Trash: Stories Themes & Motifs

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Class Consciousness

In many of these stories, the demarcation of class distinctions designed to belittle lower classes and elevate upper classes is highlighted.

In "River of Names," the narrator is both jealous and in awe of her girlfriend Jesse's idyllic childhood. However, in some ways, Jesse cannot believe the narrator's childhood because her own upbringing provided much more stability and comfort. The narrator, too, aims to preserve the distinction by making up lies about her childhood, protecting Jesse from the ugly truth. The differences in the two women's childhoods based on the class of their families -- and the violence inflicted on the narrator and her family -- make it impossible for the two women to relate to each other authentically and form a long-lasting relationship.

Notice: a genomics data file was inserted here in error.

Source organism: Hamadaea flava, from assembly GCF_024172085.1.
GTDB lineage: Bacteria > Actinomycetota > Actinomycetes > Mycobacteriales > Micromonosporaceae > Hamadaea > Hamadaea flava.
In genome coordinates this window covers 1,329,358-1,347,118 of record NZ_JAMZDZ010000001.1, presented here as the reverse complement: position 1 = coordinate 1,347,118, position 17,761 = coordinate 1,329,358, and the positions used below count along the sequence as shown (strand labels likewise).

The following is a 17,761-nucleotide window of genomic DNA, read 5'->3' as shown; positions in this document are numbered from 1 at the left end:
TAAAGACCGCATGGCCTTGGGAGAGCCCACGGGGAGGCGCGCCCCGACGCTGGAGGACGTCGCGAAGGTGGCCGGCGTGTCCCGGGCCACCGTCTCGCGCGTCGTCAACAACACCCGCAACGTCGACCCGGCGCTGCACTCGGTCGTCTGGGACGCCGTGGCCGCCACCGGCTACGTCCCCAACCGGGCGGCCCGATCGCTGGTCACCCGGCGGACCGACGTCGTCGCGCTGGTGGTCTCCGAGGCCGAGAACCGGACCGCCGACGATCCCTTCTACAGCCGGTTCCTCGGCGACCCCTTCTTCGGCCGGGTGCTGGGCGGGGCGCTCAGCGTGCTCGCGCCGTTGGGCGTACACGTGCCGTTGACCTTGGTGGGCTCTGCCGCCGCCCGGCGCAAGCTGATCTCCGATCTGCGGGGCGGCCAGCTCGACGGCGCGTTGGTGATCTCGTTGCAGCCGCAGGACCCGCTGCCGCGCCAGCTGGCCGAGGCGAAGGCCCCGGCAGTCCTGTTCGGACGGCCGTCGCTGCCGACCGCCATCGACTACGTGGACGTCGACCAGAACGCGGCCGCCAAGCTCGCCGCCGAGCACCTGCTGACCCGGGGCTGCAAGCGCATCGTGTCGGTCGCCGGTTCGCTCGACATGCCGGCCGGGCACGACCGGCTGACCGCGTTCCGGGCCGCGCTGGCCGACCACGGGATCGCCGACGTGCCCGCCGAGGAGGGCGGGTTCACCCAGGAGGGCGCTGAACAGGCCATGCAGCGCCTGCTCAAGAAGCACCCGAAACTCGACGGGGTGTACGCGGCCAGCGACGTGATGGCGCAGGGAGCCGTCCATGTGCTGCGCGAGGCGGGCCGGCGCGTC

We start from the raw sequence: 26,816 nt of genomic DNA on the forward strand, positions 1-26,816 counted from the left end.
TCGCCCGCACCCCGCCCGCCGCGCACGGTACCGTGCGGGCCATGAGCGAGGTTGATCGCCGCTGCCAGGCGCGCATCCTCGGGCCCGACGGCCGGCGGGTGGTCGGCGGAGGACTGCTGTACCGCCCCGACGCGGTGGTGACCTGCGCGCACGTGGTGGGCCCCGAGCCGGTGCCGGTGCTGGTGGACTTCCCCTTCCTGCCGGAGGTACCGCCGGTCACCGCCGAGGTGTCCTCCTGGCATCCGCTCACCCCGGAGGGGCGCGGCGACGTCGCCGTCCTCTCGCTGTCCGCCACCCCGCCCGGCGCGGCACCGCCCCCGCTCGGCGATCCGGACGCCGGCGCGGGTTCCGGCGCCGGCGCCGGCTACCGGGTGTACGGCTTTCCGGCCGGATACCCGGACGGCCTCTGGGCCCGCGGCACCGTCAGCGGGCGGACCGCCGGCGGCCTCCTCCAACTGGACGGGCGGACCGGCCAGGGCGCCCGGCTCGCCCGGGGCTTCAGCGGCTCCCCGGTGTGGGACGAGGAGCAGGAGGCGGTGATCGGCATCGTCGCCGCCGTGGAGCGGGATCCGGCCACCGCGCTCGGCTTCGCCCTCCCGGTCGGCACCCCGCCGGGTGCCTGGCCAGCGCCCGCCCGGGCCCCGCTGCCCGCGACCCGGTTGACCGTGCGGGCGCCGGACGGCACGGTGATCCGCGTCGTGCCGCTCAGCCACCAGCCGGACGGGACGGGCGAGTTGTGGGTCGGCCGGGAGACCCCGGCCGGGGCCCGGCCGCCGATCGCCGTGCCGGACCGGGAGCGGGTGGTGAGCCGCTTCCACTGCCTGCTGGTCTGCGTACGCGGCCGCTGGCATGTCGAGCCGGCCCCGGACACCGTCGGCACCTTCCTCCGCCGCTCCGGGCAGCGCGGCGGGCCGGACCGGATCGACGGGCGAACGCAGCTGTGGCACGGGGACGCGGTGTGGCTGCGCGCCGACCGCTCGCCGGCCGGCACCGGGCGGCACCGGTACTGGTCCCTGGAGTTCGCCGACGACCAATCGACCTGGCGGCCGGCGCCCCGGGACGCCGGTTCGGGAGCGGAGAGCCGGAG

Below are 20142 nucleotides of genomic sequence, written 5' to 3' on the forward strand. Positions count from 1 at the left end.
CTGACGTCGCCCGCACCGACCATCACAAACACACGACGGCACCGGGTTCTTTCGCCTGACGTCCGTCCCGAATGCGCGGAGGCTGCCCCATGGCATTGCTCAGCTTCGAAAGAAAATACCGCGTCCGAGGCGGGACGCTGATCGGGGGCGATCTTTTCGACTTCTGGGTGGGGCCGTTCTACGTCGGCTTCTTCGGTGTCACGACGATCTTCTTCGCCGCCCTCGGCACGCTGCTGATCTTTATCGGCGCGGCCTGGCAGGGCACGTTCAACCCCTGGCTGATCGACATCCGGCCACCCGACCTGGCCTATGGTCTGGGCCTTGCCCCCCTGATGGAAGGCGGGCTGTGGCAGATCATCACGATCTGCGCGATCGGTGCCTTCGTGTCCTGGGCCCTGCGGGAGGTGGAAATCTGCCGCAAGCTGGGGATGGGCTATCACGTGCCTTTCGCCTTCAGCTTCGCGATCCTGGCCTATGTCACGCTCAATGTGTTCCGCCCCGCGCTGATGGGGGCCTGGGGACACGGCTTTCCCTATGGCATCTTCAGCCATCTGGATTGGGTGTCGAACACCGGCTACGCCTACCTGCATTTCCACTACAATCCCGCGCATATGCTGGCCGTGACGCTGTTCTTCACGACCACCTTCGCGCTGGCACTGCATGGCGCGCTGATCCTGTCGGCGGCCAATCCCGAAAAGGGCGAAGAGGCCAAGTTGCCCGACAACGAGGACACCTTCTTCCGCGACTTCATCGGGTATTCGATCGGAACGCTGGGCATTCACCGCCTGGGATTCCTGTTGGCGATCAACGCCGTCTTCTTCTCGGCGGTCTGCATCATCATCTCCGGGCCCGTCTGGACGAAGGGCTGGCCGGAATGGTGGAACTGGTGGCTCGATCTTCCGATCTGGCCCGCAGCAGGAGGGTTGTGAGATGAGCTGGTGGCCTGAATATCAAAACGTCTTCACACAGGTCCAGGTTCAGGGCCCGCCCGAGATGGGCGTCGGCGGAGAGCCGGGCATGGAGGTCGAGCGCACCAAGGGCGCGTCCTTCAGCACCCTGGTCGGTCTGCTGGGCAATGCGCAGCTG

In "Meanest Woman Ever Left Tennessee," Shirley Boatwright, who considers herself to be better "quality" than her husband and children, insists...

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This section contains 1,251 words
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Buy the Trash: Stories Study Guide
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